Metal World – Role-playing Game Review
 

Metal World

Role-playing Game Review

 
Grey Sister by Mark Lawrence
 

Grey Sister

Review

 
Self-Published Fantasy Blog-Off #5: The First Five to Fall
 

Self-Published Fantasy Blog-Off #5

The First Five to Fall

 

Into the Drowning Deep by Mira Grant

Into the Drowning Deep by Mira Grant
5
Book Name: Into the Drowning Deep
Author: Mira Grant
Publisher(s): Orbit
Formatt: Hardcover / Paperback / Audiobook / Ebook
Genre(s): Horror / Fantasy / Science Fiction
Release Date: November 14, 2017

When I first said I wanted to review this book, I mentioned the prologue as what drew me in. That wasn’t entirely true. While I did enjoy the prologue (and I’ll mention the chills it gave me later on), it was the title that really caught my eye. How could it not? There’s something enticing about such alliteration, something almost poetic.

(I was, partway through the book, told it was also the title of a song. It made a great deal of sense.)

I went into the book expecting something chilling, something to do with murder, and, based on the tweet that alerted me to this book’s existence, something kind of gay. Did I get what I was after? Well, sort of. I got something wonderful, anyhow, and that’s what matters most.

The book opens on board a ship sent out to make a mockumentary about mermaids. In true sci-fi/fantasy/horror tradition, the “mock” part soon drops, and the crew and passengers aboard the Atargatis find exactly what they were looking for. Unfortunately, these mermaids tend to be less Ariel than anglerfish, and they look far more like creatures from the depths than anyone on the ship surely expected. They also act far more like creatures from the depths than anyone expected, or wished for.

The prologue is a window into terror: the ship is overrun by mermaids who are busily devouring everyone on board, and one calls out with the voice of someone who had worked for the mockumentary’s production company. One fortunate (or perhaps not-so-fortunate) man manages to film the slaughter before he himself is killed. The footage is leaked to the internet, the company faces a massive scandal, and everyone wonders whether it was a hoax.

Then, five years later, it all begins again.

As with my statement about what drew me in, that isn’t true either. What happens in 2022 is not a repeat of what happened aboard the Atargatis so much as it is a sequel, even if in-universe it might feel a bit like a reboot. The same company that sent out the Atargatis has sponsored this new ship (with yet another name based on mermaid lore: the Melusine), and among the crew is the sister of a woman who died on the original voyage. This time, however, it’s not just a trip into the ocean to come up with some decent science for a believable mockumentary. It’s a chance to understand what happened all those years ago, and for some, a chance for revenge.

The book is exactly what I had been looking for, even though I hadn’t realized it. It supplied a bit of comforting familiarity, with everyone full of the hubris that comes with the best expedition novels, from the scientists to the big game hunters. At one point I told my sibling that scientists should simply not be trusted near science, due to at least two deaths which could have been avoided thanks to common sense.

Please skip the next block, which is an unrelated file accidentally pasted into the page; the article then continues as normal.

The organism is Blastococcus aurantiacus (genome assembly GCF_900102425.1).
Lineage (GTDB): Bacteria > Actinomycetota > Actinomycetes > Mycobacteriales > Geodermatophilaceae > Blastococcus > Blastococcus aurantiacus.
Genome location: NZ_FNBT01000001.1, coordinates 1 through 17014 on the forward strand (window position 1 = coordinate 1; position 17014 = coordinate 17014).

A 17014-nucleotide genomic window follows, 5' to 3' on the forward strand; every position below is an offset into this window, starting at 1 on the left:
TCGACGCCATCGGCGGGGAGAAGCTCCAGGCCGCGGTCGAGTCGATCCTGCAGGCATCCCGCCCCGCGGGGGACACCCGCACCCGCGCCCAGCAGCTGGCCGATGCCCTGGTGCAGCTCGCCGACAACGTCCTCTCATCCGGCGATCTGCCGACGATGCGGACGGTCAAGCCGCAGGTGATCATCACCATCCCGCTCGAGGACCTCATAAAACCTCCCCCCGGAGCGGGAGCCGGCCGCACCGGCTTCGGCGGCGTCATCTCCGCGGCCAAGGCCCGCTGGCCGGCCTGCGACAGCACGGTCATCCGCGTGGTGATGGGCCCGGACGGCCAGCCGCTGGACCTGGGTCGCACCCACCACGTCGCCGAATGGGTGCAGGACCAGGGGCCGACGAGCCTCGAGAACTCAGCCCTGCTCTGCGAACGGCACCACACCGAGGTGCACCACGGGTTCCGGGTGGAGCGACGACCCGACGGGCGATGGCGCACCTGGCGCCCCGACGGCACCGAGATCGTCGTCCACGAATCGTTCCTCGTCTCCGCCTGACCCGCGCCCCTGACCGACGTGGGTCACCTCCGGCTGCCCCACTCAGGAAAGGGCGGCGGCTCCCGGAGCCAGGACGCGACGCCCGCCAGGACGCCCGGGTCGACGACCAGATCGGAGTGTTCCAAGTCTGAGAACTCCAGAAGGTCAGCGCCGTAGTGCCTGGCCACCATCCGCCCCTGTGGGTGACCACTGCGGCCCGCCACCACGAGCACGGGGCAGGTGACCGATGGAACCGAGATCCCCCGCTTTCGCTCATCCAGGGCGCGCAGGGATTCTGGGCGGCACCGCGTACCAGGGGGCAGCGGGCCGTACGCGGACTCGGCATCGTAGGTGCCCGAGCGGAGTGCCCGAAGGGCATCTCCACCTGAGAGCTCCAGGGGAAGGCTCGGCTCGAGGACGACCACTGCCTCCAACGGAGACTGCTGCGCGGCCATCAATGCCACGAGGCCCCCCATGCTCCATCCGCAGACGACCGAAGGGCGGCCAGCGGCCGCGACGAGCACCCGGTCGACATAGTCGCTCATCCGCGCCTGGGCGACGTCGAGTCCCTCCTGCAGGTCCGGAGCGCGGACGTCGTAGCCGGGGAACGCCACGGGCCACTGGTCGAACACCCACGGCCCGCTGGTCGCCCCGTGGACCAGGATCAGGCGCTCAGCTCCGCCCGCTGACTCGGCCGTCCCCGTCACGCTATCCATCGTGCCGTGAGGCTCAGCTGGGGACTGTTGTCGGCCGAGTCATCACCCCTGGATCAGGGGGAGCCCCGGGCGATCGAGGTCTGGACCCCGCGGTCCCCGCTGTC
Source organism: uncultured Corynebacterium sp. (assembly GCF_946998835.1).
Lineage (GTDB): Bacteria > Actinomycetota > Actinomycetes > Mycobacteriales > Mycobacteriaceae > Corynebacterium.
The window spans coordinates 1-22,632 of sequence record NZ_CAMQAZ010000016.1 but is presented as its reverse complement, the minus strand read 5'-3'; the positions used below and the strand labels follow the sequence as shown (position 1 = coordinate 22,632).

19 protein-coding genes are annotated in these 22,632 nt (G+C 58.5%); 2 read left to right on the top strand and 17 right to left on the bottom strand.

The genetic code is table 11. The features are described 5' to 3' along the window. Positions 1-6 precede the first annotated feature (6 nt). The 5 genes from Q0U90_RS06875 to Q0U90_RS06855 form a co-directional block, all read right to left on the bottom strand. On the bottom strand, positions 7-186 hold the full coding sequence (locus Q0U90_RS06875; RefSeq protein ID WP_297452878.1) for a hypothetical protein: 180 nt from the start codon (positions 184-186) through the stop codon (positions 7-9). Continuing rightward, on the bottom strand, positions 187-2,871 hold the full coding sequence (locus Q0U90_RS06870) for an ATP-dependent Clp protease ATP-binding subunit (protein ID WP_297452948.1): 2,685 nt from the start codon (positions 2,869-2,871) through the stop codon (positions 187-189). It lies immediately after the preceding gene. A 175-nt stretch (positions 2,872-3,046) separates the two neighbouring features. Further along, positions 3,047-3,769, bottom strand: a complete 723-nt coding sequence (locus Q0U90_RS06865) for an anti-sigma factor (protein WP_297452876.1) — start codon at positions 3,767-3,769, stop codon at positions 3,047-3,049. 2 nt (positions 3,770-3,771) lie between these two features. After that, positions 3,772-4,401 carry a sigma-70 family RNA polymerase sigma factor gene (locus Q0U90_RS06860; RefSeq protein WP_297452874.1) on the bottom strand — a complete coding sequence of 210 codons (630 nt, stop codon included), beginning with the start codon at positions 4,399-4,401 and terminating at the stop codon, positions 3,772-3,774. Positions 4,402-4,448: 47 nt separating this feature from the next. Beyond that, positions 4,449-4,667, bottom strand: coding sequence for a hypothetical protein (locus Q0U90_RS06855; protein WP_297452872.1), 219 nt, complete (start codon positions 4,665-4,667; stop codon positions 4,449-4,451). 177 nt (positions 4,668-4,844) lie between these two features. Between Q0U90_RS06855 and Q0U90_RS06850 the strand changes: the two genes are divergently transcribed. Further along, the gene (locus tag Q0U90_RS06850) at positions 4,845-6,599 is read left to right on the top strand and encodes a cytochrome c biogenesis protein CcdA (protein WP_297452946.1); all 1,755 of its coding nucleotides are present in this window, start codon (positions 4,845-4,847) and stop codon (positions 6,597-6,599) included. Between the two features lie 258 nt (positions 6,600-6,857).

I highly doubt it’s a spoiler to say that in this novel, people die. When you open with a prologue of mermaids taking over a ship and devouring everyone aboard, then send another ship out to find those same mermaids, it would be rather disappointing if all the characters walked away unscathed. It would also be disappointing if they didn’t find any mermaids and the book became some three hundred pages on, say, the mating habits of orcas. This book hit all the points it needed to. The mermaids show up, what follows is exactly what you would expect, and then the author just keeps going.

I’m not much of a horror watcher. The last horror movie I saw was Get Out back when it was still in theaters. However, it’s such a pervasive and parodied genre that I know when the beats come and where. In this case, it almost felt like one of the beats came early, and I soon realized that was exactly the case. Mira Grant stretched out the climax so she could embed a secondary climax within, one that pushed the book right up against the boundaries of sci-fi and fantasy. Up to then, I had been thinking of the book as something of a twist on urban fantasy. Yes, it takes place in the middle of the ocean rather than in a city, and yes, most of the characters are scientists and there’s a whole lot of information on marine biology, but it has mermaids. Surely if it has mermaids it must count as fantasy.

But the further I read, the more it reminded me of a movie I saw years ago that straddled the line between hard sci-fi and horror: Europa Report. The main similarity between the two is isolation. One crew is out on the ocean, the other in interplanetary space. However, in both, there is a single moment of wonder a moment of realization that there may be far more on earth and in the heavens than is dreamt of in any philosophy. In both, I found myself gasping in amazement.

This book stands so well on its own that I don’t know if I want to read the accompanying novella, at least not yet. I don’t even know if I want this to become its own genre of hard science cryptids. I just don’t think anyone else could really do this sort of story justice.

(Well, maybe Diane Duane.)

Share

One Comment

  1. Avatar Elfy says:

    This was good, but the novella Rolling in the Deep is even better. Extraordinarily well done.

Leave a Comment